THE magnificent scenes at the end of the 2009/10 Top 14 final at the Stade de France carried a special significance for the victors Clermont Auvergne and not just because the victory came at the 11th time of asking.
The joyous scenes of celebration were a reminder of the bittersweet beauty of sport and its enduring appeal.
Ten times Clermont had been Top 14 finalists. Ten times they had lost.
When they finally secured the coveted Bouclier de Brennus trophy, it was a soothing balm to those hurts they had endured.
They had finally shown their capacity to deal with the outrageous slings and arrows of fickle fortune and rise triumphantly. It was a blissful moment for Clermont's supporters, players and, indeed, coaches.
Joe Schmidt left Clermont a couple of weeks later for his current post with Leinster. The New Zealand native spent three seasons as backs coach with Clermont alongside Vern Cotter. During that time, Clermont lost two Top 14 finals before the 2010 triumph.
Since leaving Clermont for Leinster, Schmidt has added two Heineken Cup titles to his list of achievements and is on course to add further baubles in the guise of the Amlin Challenge Cup and the Pro12 league.
Looking over Schmidt's achievements, it is not too fanciful to suggest he has helped change the face of the Heineken Cup – not through his successes with Leinster, though.
When Clermont won the Top 14, the game changed. No longer shackled by the lack of domestic success, Clermont have since embarked on a near manic quest to conquer Europe and win their first Heineken Cup.
Until the 2010/11 season, Europe's marquee club competition was very much of secondary importance to Clermont. That was evident in their 2007 meeting with Munster in the competition when they lost 36-15 in their first visit to Thomond Park.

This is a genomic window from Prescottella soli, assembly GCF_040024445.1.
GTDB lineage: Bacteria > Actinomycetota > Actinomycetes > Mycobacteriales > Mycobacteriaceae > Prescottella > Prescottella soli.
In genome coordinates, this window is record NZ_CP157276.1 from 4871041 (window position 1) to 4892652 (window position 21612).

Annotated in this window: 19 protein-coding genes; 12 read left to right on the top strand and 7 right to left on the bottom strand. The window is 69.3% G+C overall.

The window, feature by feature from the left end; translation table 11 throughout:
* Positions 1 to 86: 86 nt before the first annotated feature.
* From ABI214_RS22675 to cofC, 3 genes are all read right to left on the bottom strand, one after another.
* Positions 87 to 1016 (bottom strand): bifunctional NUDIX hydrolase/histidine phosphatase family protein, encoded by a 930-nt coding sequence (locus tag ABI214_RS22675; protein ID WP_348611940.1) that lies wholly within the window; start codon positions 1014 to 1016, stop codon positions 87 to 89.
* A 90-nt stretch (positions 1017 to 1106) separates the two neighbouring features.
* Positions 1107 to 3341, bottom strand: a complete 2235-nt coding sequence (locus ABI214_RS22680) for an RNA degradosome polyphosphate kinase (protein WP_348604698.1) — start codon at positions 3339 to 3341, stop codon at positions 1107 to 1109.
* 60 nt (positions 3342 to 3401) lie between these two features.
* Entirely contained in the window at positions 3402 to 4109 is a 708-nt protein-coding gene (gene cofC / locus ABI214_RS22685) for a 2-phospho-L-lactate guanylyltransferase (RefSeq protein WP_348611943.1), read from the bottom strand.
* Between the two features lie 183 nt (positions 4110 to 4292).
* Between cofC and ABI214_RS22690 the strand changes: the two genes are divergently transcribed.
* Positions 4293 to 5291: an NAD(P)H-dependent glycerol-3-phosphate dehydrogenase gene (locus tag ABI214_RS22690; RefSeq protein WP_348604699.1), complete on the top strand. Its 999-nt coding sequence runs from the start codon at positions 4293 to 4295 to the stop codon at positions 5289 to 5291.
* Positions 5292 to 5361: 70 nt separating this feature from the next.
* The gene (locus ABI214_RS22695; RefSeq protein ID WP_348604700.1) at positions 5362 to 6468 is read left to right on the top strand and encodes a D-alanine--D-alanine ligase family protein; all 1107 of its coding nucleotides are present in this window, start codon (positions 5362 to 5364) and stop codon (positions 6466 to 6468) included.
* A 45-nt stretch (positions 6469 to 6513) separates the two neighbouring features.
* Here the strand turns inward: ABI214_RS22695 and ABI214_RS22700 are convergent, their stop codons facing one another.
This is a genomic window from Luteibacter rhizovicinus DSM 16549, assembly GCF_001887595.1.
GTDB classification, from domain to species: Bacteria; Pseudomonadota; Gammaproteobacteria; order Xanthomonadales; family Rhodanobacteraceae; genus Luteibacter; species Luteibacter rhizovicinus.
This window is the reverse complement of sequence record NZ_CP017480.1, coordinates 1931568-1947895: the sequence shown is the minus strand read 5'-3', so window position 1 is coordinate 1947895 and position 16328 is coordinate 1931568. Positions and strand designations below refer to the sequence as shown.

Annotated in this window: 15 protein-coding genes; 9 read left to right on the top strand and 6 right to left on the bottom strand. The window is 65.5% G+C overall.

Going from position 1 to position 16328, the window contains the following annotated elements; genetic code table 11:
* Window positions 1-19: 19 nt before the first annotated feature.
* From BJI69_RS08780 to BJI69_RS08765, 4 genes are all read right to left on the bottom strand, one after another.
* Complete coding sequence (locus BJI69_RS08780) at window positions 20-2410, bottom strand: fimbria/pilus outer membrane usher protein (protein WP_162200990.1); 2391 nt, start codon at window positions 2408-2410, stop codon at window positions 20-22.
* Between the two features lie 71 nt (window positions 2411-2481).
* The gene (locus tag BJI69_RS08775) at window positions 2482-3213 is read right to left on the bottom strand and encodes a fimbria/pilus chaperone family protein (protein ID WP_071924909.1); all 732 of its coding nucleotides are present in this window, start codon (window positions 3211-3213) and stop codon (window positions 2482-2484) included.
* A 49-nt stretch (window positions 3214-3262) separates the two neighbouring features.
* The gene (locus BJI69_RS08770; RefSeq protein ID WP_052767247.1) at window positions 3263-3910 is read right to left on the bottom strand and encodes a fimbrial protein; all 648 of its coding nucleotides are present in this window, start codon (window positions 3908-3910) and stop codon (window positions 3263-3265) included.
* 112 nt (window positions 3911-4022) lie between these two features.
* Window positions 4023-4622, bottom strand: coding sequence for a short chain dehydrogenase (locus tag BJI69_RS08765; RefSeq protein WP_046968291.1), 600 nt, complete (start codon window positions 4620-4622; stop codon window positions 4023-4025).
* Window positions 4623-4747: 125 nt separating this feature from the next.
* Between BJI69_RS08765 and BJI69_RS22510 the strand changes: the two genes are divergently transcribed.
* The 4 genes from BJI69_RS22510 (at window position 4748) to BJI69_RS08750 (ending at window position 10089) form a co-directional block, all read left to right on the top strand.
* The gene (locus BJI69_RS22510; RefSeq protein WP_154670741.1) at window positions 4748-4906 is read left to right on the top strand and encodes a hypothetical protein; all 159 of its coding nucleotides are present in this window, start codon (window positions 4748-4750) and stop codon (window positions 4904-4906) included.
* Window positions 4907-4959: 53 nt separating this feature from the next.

There was no doubting where Clermont's priorities lay for that game when Cotter and Schmidt made 14 changes to the team that had played Toulouse in the Top 14 the previous weekend.
Victory in 2010 has seen a shift in focus for Clermont. They now hold a dual mandate every season – domestic success is dovetailed with a feverish desire to win their first Heineken Cup.
And their frustration at not achieving their goal grows every season. The manner of their loss to Leinster in last season's semi-final was gut-wrenching. They looked set for the winning score when Wesley Fofana blew the opportunity to advance to a final meeting with Ulster.
The disappointment that engulfed them has been fuel to this season's European assault and Clermont were ruthless and undefeated through their pool campaign. They were particularly merciless when carving Leinster apart at the Aviva Stadium in December and were certainly worth more than the seven-point winning margin (28-21).
Montpellier experienced Clermont's mercilessness in their quarter-final when they were blown away 36-14 in the quarter finals.
That Clermont remain just as competitive on the domestic front – they secured their semi-final berth with a 39-17 win over Toulouse on Saturday – emphasised the quality and depth of their squad. Their 59-game unbeaten record at their Parc des Sports Marcel Michelin home stadium further accentuates just how formidable an opposition they are.